My research falls broadly within environmental policy, governance and economics, with a particular focus on biodiversity conservation and natural resource management. I am an interdisciplinary researcher, and draw on both quantitative and qualitative methods used in the natural and social sciences. The overarching goal of my research is to get better outcomes for the environment and society through an understanding of the policy process: design, implementation and evaluation.
I am currently working as part of the National Environmental Science Programme – Threatened Species Recovery Hub (NESP TSR), where I am investigating cost effective and innovative biodiversity offsetting approaches for Australian threatened species.
Doing but not knowing? The case for evaluation of biodiversity offsetting policies
Much of the research into biodiversity offsetting has been focused on refining offset metrics, such that they better capture the biodiversity values being impacted and requiring compensation. However, arguably a more important issue is the frequent lack of ex post evaluation of biodiversity offsetting – that is, has the policy met its ‘no net loss’ objective? Lack of evaluation is a serious issue throughout the environmental sector, but I would argue it is a particular problem for biodiversity offsetting – given its rapid uptake, many uncertainties, and the promise of environmental benefits in the future in exchange for impacts now. A key focus of my PhD research is to gain an understanding of what the key barriers and enablers are to achieving effective, efficient and equitable biodiversity offset policy.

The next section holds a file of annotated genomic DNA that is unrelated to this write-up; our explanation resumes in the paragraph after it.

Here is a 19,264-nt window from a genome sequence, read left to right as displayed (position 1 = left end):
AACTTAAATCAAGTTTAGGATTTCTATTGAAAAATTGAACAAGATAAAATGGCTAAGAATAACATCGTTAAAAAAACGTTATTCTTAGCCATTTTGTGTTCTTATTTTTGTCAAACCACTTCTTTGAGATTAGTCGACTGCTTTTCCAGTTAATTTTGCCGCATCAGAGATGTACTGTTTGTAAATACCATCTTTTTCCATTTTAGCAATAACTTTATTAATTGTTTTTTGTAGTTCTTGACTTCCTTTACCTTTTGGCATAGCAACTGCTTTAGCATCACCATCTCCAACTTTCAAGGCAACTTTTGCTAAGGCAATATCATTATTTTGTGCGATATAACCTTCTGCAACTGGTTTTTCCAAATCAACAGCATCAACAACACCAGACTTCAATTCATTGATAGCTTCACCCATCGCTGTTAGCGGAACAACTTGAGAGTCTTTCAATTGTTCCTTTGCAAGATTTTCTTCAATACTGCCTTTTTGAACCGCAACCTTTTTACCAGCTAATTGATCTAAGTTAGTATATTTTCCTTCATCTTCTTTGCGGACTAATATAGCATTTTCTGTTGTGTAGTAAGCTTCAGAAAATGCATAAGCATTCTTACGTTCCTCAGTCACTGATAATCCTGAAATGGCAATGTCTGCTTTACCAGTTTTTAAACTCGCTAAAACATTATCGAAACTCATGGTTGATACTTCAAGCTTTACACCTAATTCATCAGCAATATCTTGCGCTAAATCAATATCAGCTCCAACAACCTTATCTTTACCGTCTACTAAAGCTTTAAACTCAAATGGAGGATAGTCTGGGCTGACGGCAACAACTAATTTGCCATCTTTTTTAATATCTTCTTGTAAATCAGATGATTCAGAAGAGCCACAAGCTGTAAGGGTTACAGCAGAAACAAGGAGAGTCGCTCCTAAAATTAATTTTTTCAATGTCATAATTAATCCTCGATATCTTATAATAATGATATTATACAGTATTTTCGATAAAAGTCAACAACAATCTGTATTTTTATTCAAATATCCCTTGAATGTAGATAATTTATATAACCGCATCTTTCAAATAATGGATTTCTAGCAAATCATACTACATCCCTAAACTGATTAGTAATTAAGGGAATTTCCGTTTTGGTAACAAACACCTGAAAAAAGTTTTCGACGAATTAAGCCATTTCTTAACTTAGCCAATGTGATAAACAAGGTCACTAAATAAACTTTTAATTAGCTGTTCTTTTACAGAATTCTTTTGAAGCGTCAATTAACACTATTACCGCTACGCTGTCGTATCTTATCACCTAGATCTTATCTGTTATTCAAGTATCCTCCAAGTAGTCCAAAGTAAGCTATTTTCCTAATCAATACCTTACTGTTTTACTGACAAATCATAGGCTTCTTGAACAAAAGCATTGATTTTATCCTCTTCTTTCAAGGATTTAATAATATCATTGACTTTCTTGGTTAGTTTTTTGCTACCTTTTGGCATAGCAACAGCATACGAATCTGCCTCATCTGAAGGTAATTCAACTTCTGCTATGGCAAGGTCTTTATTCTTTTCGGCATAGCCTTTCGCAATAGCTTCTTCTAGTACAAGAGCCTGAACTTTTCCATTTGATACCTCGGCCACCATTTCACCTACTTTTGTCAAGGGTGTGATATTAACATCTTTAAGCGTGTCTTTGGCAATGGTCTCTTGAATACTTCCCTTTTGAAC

- Stakeholder perceptions of the efficacy of biodiversity offset policy in Australia
- PhD journey so far: Part 1, 2, 3, 4, 5
- An interdisciplinary approach to evaluating environmental policy: the case of biodiversity offsetting
- Can we offset biodiversity losses?
Evaluating the effectiveness of native vegetation legislative controls in Australia
Deforestation remains the number one driver of biodiversity loss and environmental degradation worldwide. All states in Australia have, at various times, implemented vegetation clearing regulations in an effort to control the rate of deforestation. However, more recently we have seen these regulations being gradually relaxed, with the perceived complexity, financial burden of compliance and limited environmental benefit often cited as reasons for this shift. Yet there’s actually little research being undertaken that could either support or refute these arguments. I am working with Grace Chiu, Phil Gibbons and Andrew Macintosh, to try and determine what impact vegetation clearing regulations has had on the rate of deforestation in Australia, separate from economic and climatic variables, by analysing the change in forest cover across the Australian continent for the years 1972-2014.
- Deforestation in Australia: drivers, trends and policy responses
- Queensland moves to control land clearing: other states need to follow
- Is no net loss possible? My #iccb2015 presentation
- My SHE XIX talk – now on SlideShare